, Heber C.  Kimball

14 June 1801–22 June 1868. Blacksmith, potter. Born at Sheldon, Franklin Co., Vermont. Son of Solomon Farnham Kimball and Anna Spaulding. Married Vilate Murray, 22 Nov. 1822, at Mendon, Monroe Co., New York. Member of Baptist church at Mendon, 1831. Baptized...

View Full Bio
, Orson Pratt

19 Sept. 1811–3 Oct. 1881. Farmer, writer, teacher, merchant, surveyor, editor, publisher. Born at Hartford, Washington Co., New York. Son of Jared Pratt and Charity Dickinson. Moved to New Lebanon, Columbia Co., New York, 1814; to Canaan, Columbia Co., fall...

View Full Bio
, Wilford Woodruff

1 Mar. 1807–2 Sept. 1898. Farmer, miller. Born at Farmington, Hartford Co., Connecticut. Son of Aphek Woodruff and Beulah Thompson. Moved to Richland, Oswego Co., New York, 1832. Baptized into LDS church by Zera Pulsipher, 31 Dec. 1833, near Richland. Ordained...

View Full Bio
, John Taylor

1 Nov. 1808–25 July 1887. Preacher, editor, publisher, politician. Born at Milnthorpe, Westmoreland Co., England. Son of James Taylor and Agnes Taylor, members of Church of England. Around age sixteen, joined Methodists and was local preacher. Migrated from...

View Full Bio
, and their Wives, and  Willard Richards

24 June 1804–11 Mar. 1854. Teacher, lecturer, doctor, clerk, printer, editor, postmaster. Born at Hopkinton, Middlesex Co., Massachusetts. Son of Joseph Richards and Rhoda Howe. Moved to Richmond, Berkshire Co., Massachusetts, 1813. Moved to Chatham, Columbia...

View Full Bio
spent the evening at Hiram Kimball

31 May 1806–27 Apr. 1863. Merchant, iron foundry operator, mail carrier. Born in West Fairlee, Orange Co., Vermont. Son of Phineas Kimball and Abigail. Moved to Commerce (later Nauvoo), Hancock Co., Illinois, 1833, and established several stores. Married ...

View Full Bio
s, and after supper  Mr. Kimball

31 May 1806–27 Apr. 1863. Merchant, iron foundry operator, mail carrier. Born in West Fairlee, Orange Co., Vermont. Son of Phineas Kimball and Abigail. Moved to Commerce (later Nauvoo), Hancock Co., Illinois, 1833, and established several stores. Married ...

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gave each of the twelve <apostles> a fractional lot of Land lying on the  West side of his second addition to Nauvoo

Principal gathering place for Saints following expulsion from Missouri. Beginning in 1839, LDS church purchased lands in earlier settlement of Commerce and planned settlement of Commerce City, as well as surrounding areas. Served as church headquarters, 1839...

More Info
<See margin>
<25th. At a Conference held in Batavia, Gennessee County, N.Y. 11 Branches comprising 15 Elders, 7 Priests, 7 Teachers, 4 Deacons, and 207 Members were represented.>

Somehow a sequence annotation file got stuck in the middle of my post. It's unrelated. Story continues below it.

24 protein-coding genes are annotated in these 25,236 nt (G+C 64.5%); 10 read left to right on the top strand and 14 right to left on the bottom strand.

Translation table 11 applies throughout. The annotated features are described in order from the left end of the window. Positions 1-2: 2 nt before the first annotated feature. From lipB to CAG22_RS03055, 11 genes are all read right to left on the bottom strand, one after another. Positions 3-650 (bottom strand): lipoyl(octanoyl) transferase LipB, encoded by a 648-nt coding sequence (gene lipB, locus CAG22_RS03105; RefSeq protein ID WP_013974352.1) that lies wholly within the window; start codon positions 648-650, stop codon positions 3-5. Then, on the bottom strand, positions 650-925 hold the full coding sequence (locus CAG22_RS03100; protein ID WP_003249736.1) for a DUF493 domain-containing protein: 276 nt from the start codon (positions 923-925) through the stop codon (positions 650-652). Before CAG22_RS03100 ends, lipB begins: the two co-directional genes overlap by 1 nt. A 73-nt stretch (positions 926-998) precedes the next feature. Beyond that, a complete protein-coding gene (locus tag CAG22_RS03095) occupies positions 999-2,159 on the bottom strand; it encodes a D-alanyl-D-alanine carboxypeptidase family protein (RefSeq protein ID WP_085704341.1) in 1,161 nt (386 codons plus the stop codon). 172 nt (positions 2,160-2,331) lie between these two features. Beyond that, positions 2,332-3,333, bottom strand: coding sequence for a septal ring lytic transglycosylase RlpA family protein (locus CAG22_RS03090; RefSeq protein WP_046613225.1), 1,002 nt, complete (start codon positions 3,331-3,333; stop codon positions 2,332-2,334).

<A Conference met in the Universalist Church, in Hope, Waldo Co., Maine, when Fox Islands 5 Elders, 1 Priest, 2 Teachers, 1 Deacon, & 100 members. also the Main Land with 6 Elders, 2 Priests, 3 Teachers, 1 Deacon & 68 members  were represented, Otis Shaw Prest. and Calvin C. Pendleton— Clerk— (See Alpheus Gifford’s history pasted on next paage)>

26 December 1841 • Sunday

<26> Sunday 26 The public Meeting of the Saints was at my — — — — — —  — — — house <this> — — — — evening — — — — — and after Patriarch Hyrum <Smith>

9 Feb. 1800–27 June 1844. Farmer, cooper. Born at Tunbridge, Orange Co., Vermont. Son of Joseph Smith Sr. and Lucy Mack. Moved to Randolph, Orange Co., 1802; to Tunbridge, before May 1803; to Royalton, Windsor Co., Vermont, 1804; to Sharon, Windsor Co., by...

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and  Elder Brigham <Young>

1 June 1801–29 Aug. 1877. Carpenter, painter, glazier, colonizer. Born at Whitingham, Windham Co., Vermont. Son of John Young and Abigail (Nabby) Howe. Brought up in Methodist household; later joined Methodist church. Moved to Sherburne, Chenango Co., New...

View Full Bio
had spoken on the principles of faith and the Gifts of the Spirit,  <I> — — — — — — — read the 13th. chapter of 1st. Corinthians <Also> a part of the 14th.  chapter, and remarked that the gift of tongues was necessary in the Church; but  that if Satan could not speak in tongues he could not tempt a Dutchman, or  any other nation, but the English, for he can tempt the Englishman, for he has  tempted me and I am an Englishman; but the Gift of Tongues by the power of  the Holy Ghost, in the Church, is for the benefit of the Servants of God to preach to  unbelievers, as on the days of Pentecost, when devout men from every nation shall  assemble to hear the things of God, let the Elders preach to them in their own mother  tongue, whether it is German, French, Spanish, or Irish, or any other, and let those  interpret who understand the Language spoken, in their Mother Tongue, and this is  what the Apostle meant in 1st. Corinthians 14. 27. [p. 1266]
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This document, volume C-1, is the third of six volumes of the “Manuscript History of the Church.” The collection was compiled over an eighteen-year span from 1838 to 1856 and covers the period from 23 December 1805 to 8 August 1844. The narrative in this volume commences on 2 November 1838 with JS and other church leaders being held prisoner by the “Governor

14 Dec. 1796–14 Mar. 1860. Bookkeeper, bank cashier, merchant, Indian agent and trader, lawyer, doctor, postmaster, politician. Born at Lexington, Fayette Co., Kentucky. Son of John M. Boggs and Martha Oliver. Served in War of 1812. Moved to St. Louis, ca...

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’s forces” at Far West

Originally called Shoal Creek. Located fifty-five miles northeast of Independence. Surveyed 1823; first settled by whites, 1831. Site purchased, 8 Aug. 1836, before Caldwell Co. was organized for Latter-day Saints in Missouri. William W. Phelps and John Whitmer...

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, Missouri, and concludes with the death of Bishop Vinson Knight

14 Mar. 1804–31 July 1842. Farmer, druggist, school warden. Born at Norwich, Hampshire Co., Massachusetts. Son of Rudolphus Knight and Rispah (Rizpah) Lee. Married Martha McBride, 14 Mar. 1826. Moved to Perrysburg, Cattaraugus Co., New York, by Mar. 1834....

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at Nauvoo